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Alumni Explorers
By Kerry Brophy

This issue’s Trailblazer Series proves that once you’re a NOLS grad, the fun is just beginning…


Annie
Aggens


Annie Aggens
Explorer

 

While training for an expedition to the North Pole, former NOLS instructor and explorer Annie Aggens had each of her team members jump through a hole cut into a frozen lake, climb out, and change into dry clothing before hypothermia set in. The drill, which mimicked the real risk of falling into an open lead (a hole in the ice) while on the expedition, was designed to see if they were ready for life in the arctic extremes.

In the end, only two of the people vying for a spot on the expedition were prepared for the real thing. They joined Aggens, another leader and a team of Italians in April, 2000 for a 14-day trek to the North Pole. The group flew from Siberia to Camp Borneo Research Station at 89 degrees North. From there, they skied the final 60 nautical miles to the pole. Considering the drift of the ice pack, detours around open leads (which she likened to river crossings in Wyoming’s Wind River Mountains), and roundabouts around pressure ridges, the route was closer to 100 nautical miles.

Aggens, who describes the route as “incredible, beautiful, ever-changing, windy and cold,” was in charge of keeping the group going in temperatures that hovered around minus 40 degrees F. Frostbite, she says, was an ever-present danger. “The environment provided many new challenges with little room for error,” says Aggens. “One has to adapt quickly.”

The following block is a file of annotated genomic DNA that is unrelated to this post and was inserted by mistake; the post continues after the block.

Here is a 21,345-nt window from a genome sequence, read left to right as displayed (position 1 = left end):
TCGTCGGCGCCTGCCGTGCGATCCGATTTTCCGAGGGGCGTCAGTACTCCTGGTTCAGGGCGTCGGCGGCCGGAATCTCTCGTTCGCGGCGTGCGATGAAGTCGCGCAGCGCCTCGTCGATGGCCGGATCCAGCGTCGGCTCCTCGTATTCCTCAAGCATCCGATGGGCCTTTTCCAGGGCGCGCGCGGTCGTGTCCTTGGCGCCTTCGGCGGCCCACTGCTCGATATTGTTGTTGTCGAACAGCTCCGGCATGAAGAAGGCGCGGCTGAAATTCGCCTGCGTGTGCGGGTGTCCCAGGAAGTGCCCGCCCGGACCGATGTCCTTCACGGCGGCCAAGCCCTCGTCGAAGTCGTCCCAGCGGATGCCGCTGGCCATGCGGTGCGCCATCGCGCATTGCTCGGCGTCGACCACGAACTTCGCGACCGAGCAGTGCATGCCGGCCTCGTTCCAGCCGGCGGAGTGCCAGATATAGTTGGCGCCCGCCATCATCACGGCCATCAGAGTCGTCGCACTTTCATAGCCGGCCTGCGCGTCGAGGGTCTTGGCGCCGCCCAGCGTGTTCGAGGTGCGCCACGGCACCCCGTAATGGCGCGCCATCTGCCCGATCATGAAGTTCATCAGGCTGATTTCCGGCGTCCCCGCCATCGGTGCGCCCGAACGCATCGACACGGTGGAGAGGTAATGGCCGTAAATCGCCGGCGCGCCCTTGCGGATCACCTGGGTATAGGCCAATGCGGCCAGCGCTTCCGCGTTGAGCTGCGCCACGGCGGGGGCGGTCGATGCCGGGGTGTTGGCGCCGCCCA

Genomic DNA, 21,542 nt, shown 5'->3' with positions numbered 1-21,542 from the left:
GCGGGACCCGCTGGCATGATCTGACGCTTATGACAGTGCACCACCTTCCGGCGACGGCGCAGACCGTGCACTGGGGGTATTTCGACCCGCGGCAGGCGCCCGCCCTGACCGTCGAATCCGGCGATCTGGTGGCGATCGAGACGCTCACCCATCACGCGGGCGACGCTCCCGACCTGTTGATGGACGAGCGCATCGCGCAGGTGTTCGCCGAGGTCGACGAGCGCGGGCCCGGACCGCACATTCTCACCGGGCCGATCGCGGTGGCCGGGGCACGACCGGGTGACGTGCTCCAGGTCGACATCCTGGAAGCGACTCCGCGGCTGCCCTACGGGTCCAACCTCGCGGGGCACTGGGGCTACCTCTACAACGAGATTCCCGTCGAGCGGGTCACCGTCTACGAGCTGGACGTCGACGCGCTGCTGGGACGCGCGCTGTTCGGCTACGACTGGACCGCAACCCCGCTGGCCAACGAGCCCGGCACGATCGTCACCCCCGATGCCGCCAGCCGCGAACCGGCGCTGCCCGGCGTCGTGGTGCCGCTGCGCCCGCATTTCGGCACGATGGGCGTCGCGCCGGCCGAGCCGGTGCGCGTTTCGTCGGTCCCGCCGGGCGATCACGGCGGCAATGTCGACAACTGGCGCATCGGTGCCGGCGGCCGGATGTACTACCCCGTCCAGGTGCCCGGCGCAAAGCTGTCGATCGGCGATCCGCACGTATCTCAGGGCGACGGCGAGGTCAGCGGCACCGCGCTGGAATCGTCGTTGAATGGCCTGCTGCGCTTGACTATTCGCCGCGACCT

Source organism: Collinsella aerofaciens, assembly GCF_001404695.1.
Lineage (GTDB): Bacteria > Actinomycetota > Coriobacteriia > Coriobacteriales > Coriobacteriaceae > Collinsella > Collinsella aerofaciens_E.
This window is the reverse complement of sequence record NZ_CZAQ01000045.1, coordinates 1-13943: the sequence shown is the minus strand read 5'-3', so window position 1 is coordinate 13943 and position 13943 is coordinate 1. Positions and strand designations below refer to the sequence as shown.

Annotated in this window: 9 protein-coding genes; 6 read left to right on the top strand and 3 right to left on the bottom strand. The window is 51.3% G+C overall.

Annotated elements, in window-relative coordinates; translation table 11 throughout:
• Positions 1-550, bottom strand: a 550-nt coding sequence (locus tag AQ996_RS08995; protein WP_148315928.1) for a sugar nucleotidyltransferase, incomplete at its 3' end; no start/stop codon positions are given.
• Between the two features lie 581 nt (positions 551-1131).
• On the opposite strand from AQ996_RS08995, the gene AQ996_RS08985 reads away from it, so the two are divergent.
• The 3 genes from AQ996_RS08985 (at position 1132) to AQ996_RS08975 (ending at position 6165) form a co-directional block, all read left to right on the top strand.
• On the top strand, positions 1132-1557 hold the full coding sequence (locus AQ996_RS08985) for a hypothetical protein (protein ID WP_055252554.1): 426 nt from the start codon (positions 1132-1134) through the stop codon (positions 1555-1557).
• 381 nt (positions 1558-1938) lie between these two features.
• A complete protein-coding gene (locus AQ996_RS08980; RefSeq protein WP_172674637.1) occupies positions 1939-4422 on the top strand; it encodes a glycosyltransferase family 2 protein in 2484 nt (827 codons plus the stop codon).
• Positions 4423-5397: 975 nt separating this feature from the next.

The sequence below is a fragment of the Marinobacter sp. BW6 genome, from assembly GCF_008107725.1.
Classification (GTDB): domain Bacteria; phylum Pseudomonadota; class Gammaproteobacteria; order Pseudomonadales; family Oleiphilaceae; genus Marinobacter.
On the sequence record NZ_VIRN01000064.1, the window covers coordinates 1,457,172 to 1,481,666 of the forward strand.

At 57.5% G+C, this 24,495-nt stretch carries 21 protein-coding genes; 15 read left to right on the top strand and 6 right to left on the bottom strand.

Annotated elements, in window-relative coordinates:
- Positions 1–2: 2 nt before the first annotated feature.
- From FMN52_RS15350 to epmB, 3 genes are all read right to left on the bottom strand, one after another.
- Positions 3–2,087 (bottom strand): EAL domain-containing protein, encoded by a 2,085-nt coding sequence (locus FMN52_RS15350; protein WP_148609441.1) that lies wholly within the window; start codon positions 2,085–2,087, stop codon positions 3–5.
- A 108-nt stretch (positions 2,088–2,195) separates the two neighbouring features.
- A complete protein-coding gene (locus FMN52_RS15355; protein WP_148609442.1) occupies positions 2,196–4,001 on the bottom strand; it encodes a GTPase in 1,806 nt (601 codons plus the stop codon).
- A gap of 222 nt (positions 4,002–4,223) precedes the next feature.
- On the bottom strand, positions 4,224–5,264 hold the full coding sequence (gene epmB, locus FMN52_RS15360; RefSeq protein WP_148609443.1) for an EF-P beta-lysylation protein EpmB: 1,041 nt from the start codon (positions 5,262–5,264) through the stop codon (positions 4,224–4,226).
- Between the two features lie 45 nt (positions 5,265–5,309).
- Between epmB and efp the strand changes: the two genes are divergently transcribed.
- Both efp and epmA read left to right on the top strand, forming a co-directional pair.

Navigation was another constant challenge. Pack ice drift often moved the expedition 4-5 miles overnight, so Aggens experimented with a sextant and celestial navigation along with the teams’ Global Positioning System (GPS). It was an ordeal, says Aggens, that gave her a feeling for what some of the first explorers to the North Pole encountered. Aggens and her team reached the pole, unfrozen and unfettered, in 14 days.

For Aggens, who credits NOLS with giving her the confidence to lead in such extreme conditions, pushing herself to the edge of extreme limits is a way of life. Most of her expeditions are focused on her love for traveling unfrozen waterways in a canoe. Some of her most noteworthy expeditions include a 40-day, 550-mile trip down Canada’s Kazan River to the geographic center of Canada, a 45-day, 550-mile expedition on the Elk River in Canada, and a journey of 400 miles down the Thelon River, also in Canada. Most recently, Aggens followed a whim and decided to paddle the Mississippi River, from Chicago to New Orleans. The 1,500-mile trip took two months, and although not as remote as the North Pole, Aggens and her partner braved icy winter storms and the obstacles of modern-day rivers, including dams, barges, locks and ocean-going vessels. Rather than arctic villages, the duo passed places like St. Louis, where they found front country travel to have some benefits. “People were very friendly,” says Aggens. “We were invited for some of the best barbecue ever in Lousiana!”

When asked why she explores, Aggens says she believes people learn more about themselves through adventurous expeditions. She is currently co-authoring the book “Outdoor and Wilderness Skills,” an a-to-z encyclopedia to living in the wilderness.

Aggens says that, while at NOLS, she discovered that being a leader on an expedition is probably the most rewarding experience of all. “Teaching and leading help me remember the sense of discovery. You can have it over and over again. Teaching extends adventure.”

Annie
Aggens

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